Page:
How to do it: When you buy snacks like pretzels, portion them into small bags to avoid overeating.
Why do it? Re-bagging your snacks will help you eat reasonably sized portions.
How to do it: Get in the habit of keeping your healthy foods in the front of the top shelf of your refrigerator.
Why do it? Placing the healthy options at eye level will encourage you to snack mindfully.
How to do it: Replace your oversized plates with smaller 10-inch plates.
Why do it? Eating on smaller plates can promote smaller portions.2 Over the last few decades, the average U.S. dinner plate has grown to over 12 inches. During the same timeframe we are eating 24% more calories.
How to do it: Replace your big gulp drinking glasses with smaller glasses.
Why do it? Larger glasses may increase consumption.
How to do it: Put unhealthy snacks and food out of eyes’ reach on bottom shelves or behind cabinet doors. Label it “Junk Food.”
Why do it? Most junk food is consumed because you see it and it looks good. If you’re going to have junk food in your house, hiding it from your line of vision will dramatically decrease consumption.
How to do it: Plate your entire meal before sitting down at the table and leave serving dishes on the counter.
Why do it? Leave the serving dishes on the counter – not on the table – that way, if you really are hungry for seconds, you’ll be forced to stand up and walk to the kitchen. If you are accustomed to family-style dining, you can also adapt this idea by keeping the vegetables, beans, and healthier side dishes on the table and keep calorie-dense foods like heavy entrees and bread on the counter.
How to do it: Remove the TV and other screens from your eating environment.
Why do it? When other things are going on in your eating environment, you are more likely to pay attention to them rather than the food you are consuming.8 Avoid multi-tasking while you eat by turning off the TV, mobile phones, and the radio. Designate a place away from the kitchen table where everyone puts their phones during meals. Practice this habit while you’re at work, too—try not to work while eating. Take some time away from your desk to eat lunch.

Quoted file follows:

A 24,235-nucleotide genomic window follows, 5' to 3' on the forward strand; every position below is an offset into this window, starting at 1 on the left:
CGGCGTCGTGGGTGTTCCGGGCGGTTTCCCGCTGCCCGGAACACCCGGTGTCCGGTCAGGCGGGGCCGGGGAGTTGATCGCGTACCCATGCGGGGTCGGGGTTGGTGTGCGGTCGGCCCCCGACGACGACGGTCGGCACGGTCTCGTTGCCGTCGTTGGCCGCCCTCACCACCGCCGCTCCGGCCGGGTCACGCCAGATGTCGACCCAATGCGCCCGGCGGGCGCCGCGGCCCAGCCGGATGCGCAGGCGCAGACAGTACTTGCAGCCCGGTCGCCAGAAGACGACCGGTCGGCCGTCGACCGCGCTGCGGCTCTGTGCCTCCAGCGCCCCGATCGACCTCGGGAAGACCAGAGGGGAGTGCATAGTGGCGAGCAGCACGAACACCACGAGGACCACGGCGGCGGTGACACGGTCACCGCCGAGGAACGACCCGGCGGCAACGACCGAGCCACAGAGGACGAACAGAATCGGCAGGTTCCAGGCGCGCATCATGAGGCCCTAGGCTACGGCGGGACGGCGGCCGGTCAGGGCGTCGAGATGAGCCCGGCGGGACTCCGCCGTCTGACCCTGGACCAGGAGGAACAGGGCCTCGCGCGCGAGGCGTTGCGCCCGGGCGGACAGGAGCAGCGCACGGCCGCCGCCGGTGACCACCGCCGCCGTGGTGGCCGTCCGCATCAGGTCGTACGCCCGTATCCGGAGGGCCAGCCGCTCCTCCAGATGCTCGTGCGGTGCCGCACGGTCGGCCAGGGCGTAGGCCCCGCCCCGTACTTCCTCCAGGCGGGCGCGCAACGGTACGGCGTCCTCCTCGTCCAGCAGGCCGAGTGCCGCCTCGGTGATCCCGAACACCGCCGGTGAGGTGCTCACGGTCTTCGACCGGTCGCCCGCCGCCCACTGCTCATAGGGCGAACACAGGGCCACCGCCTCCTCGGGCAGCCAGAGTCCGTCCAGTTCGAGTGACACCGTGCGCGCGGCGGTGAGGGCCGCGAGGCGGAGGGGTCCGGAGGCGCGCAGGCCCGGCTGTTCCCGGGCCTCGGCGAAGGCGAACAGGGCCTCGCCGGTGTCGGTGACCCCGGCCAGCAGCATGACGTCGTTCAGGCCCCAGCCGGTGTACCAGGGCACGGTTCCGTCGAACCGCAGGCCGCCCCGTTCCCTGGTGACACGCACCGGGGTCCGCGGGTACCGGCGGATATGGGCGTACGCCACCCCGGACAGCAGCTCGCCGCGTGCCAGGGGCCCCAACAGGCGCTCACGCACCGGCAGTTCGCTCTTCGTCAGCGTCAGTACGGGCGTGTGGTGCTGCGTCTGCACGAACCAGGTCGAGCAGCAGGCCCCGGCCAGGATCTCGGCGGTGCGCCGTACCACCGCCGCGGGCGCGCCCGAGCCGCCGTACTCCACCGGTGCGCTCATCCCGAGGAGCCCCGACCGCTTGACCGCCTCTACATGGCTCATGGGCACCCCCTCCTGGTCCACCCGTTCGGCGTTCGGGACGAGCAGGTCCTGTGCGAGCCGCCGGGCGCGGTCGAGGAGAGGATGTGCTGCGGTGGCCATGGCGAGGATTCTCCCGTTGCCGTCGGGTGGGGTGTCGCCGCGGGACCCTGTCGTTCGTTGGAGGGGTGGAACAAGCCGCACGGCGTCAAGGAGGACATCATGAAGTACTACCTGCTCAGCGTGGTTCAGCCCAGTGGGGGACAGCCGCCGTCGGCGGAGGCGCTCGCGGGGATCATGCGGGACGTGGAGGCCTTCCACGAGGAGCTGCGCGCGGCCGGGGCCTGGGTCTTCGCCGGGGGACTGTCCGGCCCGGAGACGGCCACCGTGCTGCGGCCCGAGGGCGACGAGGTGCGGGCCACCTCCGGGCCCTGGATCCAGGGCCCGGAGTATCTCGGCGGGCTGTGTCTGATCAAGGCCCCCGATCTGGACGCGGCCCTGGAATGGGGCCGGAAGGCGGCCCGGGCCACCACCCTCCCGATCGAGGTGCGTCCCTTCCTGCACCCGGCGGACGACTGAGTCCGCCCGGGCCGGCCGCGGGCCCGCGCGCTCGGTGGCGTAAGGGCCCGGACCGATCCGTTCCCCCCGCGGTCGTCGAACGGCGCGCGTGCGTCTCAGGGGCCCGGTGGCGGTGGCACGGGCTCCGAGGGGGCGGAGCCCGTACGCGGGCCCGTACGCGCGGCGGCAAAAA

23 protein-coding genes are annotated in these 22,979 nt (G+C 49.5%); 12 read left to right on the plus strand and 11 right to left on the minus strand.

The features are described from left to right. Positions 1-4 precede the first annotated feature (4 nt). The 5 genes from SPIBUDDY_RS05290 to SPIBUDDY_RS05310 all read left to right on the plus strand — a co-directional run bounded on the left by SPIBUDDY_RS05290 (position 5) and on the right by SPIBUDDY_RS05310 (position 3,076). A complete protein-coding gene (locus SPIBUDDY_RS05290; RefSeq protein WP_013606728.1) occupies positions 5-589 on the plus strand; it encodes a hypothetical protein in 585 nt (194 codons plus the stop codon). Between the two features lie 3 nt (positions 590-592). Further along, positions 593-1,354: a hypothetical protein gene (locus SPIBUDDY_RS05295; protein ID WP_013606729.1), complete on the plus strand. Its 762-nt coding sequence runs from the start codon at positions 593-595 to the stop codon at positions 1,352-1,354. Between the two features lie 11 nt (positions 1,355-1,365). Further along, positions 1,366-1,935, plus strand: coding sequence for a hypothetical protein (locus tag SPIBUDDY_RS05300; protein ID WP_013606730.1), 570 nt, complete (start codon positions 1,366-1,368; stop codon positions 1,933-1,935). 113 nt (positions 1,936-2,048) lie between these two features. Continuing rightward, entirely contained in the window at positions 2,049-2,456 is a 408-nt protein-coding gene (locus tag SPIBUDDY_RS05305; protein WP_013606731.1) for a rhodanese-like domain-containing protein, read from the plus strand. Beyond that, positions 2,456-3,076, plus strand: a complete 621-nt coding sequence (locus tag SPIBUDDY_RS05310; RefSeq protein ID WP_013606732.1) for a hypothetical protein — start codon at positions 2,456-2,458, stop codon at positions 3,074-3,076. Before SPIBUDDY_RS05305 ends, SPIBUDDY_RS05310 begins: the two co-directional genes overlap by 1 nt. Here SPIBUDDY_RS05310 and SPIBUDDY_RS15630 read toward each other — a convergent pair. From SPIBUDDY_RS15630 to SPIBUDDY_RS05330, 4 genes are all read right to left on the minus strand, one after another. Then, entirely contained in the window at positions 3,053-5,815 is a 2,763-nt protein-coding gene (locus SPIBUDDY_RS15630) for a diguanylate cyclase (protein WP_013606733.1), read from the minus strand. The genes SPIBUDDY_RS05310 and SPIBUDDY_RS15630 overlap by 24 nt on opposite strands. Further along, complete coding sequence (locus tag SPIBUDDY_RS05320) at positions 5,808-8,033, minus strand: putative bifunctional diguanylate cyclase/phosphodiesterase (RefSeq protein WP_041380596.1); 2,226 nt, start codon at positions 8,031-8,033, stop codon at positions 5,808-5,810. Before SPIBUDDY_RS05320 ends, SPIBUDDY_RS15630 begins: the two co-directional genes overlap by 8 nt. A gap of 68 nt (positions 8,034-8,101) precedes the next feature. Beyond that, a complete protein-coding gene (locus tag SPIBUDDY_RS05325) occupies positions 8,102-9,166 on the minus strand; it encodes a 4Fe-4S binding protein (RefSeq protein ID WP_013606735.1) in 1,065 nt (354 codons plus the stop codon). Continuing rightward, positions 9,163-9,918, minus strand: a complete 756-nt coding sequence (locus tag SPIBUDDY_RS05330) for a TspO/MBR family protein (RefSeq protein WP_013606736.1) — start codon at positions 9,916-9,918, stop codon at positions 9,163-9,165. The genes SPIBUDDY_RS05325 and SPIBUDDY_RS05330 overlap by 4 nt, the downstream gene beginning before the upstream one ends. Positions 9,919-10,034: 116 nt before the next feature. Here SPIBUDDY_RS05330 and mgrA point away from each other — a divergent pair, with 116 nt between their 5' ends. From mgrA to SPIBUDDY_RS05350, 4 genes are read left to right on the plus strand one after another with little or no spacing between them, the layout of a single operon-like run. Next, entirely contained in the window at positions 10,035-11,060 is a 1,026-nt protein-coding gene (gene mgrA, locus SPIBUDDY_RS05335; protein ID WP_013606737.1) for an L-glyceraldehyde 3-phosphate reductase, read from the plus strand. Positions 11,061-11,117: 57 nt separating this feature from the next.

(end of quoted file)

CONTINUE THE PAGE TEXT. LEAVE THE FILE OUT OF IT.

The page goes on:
How to do it: Take a fruit bowl you already have and put it on your countertop or kitchen table in a well-lit, prominent place.
Why do it? Placing the healthy options in convenient, eye-level locations will encourage you to snack mindfully. Keeping the fruit bowl filled will also encourage you to buy a variety of fresh produce items.
How to do it: Get rid of your electric can opener and use a hand-operated one instead if you are able. Try squeezing fruit juice, mashing potatoes or beans, mixing items, and pressing garlic by hand.
Why do it? Manual kitchen tasks encourage hand and arm strengthening.
Why do it? These documents list the best longevity foods to have in your kitchen at all times and the worst junk food to keep out of your kitchen. These will serve as environmental nudges to help you become more conscious of your consumption.
Using evidence-based lessons of longevity from the blue zones, we optimize the Life Radius, where we live, work, learn, and play.
Using secrets discovered in Blue Zones areas—rare longevity hotspots—we help transform communities into areas where the healthy choice is easy.
The Blue Zones Project® and Blue Zones Activate focuses on optimizing the “life radius,” or the area close to home where we spend 90 percent of our lives.
Residents of the original “Blue Zones” regions live in very different parts of the world. Yet they have nine commonalities that lead to longer, healthier lives.
Hetherington M.M. and Blundell-Birtill P. (2018). The portion size effect and overconsumption – towards downsizing solutions for children and adolescents. Nutrition Bulletin; Vol. 43, Issue 1: 61-68.
Pilling, M, Clarke N, Pechey R, Hollands GJ, Marteau TM. The effect of wine glass size on volume of wine sold: A mega-analysis of studies in bars and restaurants. Addiction; 28 Feb 2020; DOI: 10.1111/add.14998
Hughes, J.W., Goldstein, C.M., Logan, C. et al. Controlled testing of novel portion control plate produces smaller self-selected portion sizes compared to regular dinner plate. BMC Obes 4, 30 (2017).
Clarke, N., Pechey, R., Pilling, M. et al. Wine glass size and wine sales: four replication studies in one restaurant and two bars. BMC Res Notes 12, 426 (2019).
Braude L, Stevenson RJ. Watching television while eating increases energy intake. Examining the mechanisms in female participants. Appetite. 2014 May;76:9-16. doi: 10.1016/j.appet.2014.01.005. Epub 2014 Jan 22. PMID: 24462489.
Levine, James A, Mark W Vander Weg Robert C Klesges (2006), Increasing Non-Exercise Activity Thermogenesis: A NEAT Way to Increase Energy Expenditure in your Patients,” Obesity Management, 2:4 (August), 146-151.